1. Regeneration (Boiler): In this phase, the ammonia-containing refrigerant is combined with water and heated until it boils (heat is by propane or electricity). Because the ammonia and water have different partial pressures, they separate. While the ammonia travels to the top of the refrigerator, the water condenses lower in the system. As it reacts with hydrogen there, it releases heat into the atmosphere and condenses into liquid ammonia.
  2. Evaporation: During this phase, liquid ammonia vaporizes in an atmosphere with a low partial pressure while absorbing heat from its surroundings. This takes place underneath the refrigerator’s fins and absorbs heat from the appliance.
  3. Absorption: After turning back into a gas once again, ammonia drops into a pool of liquid water ammonia solution where it mixes once more with water vapor. The process then restarts in the regeneration chamber, where this solution is prepared to be cooked.

When your RV fridge is operating, this procedure is repeated to maintain it functional and chilled.

This procedure has the advantage of being quiet since there are no moving components.

It takes more time to use this kind of cooling.

You should switch on your RV fridge at least 24 hours before you leave for a vacation so that it can cool down before storing food inside.

Comparison Of Refrigerators In Rvs And Homes

There is no difference between domestic fridges, which are found in certain RVs, and absorption-style fridges, which are found in most RVs and may be powered by DC electricity or propane.

The dimensions and weight are yet another evident distinction.

In general, an RV refrigerator is substantially smaller than a refrigerator in a home.

Newer RV models, however, are pushing the envelope and including bigger and bigger fridges.

They also include elements such as ledges on the shelves and locks to prevent the doors from flying open into the design of RV refrigerators to endure road jolts.

Various RV Refrigerators

Here are some choices if your RV doesn’t have a fridge (or a functional fridge) or if you just need extra storage space for your next trip.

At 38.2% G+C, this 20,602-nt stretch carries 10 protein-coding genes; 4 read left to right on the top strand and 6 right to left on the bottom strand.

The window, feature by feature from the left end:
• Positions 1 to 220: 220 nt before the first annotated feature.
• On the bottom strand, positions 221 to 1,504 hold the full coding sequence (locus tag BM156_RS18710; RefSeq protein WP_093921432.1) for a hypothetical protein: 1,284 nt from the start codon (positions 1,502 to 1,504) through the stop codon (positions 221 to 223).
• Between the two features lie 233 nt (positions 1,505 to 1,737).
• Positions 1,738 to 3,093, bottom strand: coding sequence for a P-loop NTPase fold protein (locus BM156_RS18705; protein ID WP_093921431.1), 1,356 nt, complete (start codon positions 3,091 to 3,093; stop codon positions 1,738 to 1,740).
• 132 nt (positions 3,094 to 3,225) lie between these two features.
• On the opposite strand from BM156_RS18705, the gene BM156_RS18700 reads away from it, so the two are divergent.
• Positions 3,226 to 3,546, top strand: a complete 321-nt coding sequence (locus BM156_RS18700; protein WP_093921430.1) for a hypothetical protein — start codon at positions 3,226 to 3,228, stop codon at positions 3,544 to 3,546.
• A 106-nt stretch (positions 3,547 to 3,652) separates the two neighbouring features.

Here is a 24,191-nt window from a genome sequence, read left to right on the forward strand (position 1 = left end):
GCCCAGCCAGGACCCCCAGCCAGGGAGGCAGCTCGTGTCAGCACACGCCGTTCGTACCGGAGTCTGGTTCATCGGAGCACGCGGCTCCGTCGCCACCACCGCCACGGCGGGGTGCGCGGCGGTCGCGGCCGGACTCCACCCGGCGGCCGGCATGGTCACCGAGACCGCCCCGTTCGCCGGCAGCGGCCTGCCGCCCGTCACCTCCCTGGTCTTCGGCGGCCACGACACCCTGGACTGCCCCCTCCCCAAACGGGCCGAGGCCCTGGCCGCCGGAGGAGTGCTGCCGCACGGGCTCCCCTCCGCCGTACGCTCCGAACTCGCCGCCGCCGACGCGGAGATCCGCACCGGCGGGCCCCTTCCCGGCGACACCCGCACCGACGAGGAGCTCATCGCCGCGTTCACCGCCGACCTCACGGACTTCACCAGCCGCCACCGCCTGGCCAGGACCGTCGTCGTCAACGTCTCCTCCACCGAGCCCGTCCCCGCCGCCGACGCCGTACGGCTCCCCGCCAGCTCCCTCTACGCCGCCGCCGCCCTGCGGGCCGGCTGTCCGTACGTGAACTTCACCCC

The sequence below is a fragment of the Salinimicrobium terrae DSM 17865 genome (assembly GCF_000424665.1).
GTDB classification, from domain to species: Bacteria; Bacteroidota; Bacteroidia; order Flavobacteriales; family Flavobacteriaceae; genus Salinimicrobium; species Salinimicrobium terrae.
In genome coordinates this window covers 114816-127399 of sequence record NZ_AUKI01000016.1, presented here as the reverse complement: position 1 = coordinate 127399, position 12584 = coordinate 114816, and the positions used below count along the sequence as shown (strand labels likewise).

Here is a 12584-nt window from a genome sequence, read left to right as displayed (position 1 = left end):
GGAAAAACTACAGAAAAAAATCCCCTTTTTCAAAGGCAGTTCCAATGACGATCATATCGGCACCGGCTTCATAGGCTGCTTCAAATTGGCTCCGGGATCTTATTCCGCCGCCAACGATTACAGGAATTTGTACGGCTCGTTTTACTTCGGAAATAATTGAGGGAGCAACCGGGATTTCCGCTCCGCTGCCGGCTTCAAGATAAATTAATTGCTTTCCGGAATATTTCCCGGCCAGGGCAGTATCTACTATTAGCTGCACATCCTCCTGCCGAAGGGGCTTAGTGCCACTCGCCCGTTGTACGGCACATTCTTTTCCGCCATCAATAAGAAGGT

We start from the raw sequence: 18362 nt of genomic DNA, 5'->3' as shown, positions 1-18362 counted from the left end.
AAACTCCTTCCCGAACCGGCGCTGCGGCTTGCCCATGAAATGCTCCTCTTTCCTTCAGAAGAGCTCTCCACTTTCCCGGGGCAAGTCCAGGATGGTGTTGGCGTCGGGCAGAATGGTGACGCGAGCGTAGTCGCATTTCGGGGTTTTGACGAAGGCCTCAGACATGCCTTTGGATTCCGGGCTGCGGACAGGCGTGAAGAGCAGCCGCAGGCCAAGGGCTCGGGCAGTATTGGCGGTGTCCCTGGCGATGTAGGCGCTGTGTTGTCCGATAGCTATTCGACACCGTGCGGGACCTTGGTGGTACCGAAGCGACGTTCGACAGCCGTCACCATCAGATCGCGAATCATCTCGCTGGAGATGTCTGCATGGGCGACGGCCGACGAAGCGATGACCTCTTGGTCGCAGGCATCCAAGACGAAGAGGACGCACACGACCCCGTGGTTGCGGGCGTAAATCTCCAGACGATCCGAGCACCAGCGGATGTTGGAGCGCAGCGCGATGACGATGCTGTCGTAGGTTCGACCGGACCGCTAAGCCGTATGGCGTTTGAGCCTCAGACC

#1. Mini-Fridge

A little mini-fridge is an easy addition to an RV.

When you arrive at your campground, all you have to do is plug it in.

You may also operate the fridge while traveling if you have solar electricity.

Although a mini-fridge requires more room in your vehicle, it is inexpensive, comes in a range of sizes, and requires no installation.

To avoid any catastrophes, make sure you store it someplace secure when traveling.

#2. Cooler or Portable Fridge

A portable fridge/cooler is another option for adding more chilling area.

You might follow the conventional path and add ice to a cooler, but even the greatest coolers experience ice melt, which quickly results in your food sitting in a pool of water.

You won’t have to worry about it if you choose a portable fridge or electric cooler, however.

Some even provide a freezer as an option.

When it comes to their power supply, these devices are likewise incredibly adaptable.

For instance, Dometic CFX coolers contain cutting-edge compressor electronics that let them to run on as little as 100-240V AC, 12/24 V DC, or solar power! Even better, you can digitally regulate the temperature to maintain the ideal cool all day.

Dometic CFX 40W 12v Electric Powered Portable…

  • Your purchase includes one cooler, one manual, one warranty card,…
  • Portable Cooler dimensions: 15.6” W x 18.1” H x 27.2” D |…
  • Additional features: USB Port – 5V, 500mA | Wi-Fi connectivity…

#3. Refrigerator in the Home

Some individuals choose to replace the refrigerator in their RV with a residential-style refrigerator.

To handle the higher size and weight, this upgrade requires some adjustment.

However, after it’s finished, you’ll be able to take use of the luxury for many years.

What Refrigerator Is Best for Your RV?

Knowing how an RV refrigerator works is crucial, but you also need to determine whether it will work for YOU.

There are a few things you should consider when purchasing a new RV refrigerator.

How cold should you keep your meals at all times? Do you want a refrigerator and freezer area? Will you be making frequent travels or living in the RV full-time? If that’s the case, a bigger fridge might be useful if your setup permits it.

Consider the size of your family as well.

Food will be consumed rapidly if you are traveling with a big family.

This implies that if you have a tiny fridge, you will need to constantly replenish.

A refrigerator that can operate on propane can save you a ton of electricity if boondocking is your thing.

If you have adequate solar power installed, a 12-volt DC refrigerator is often a terrific choice.

The longer you can live off the grid, the more electricity you can save.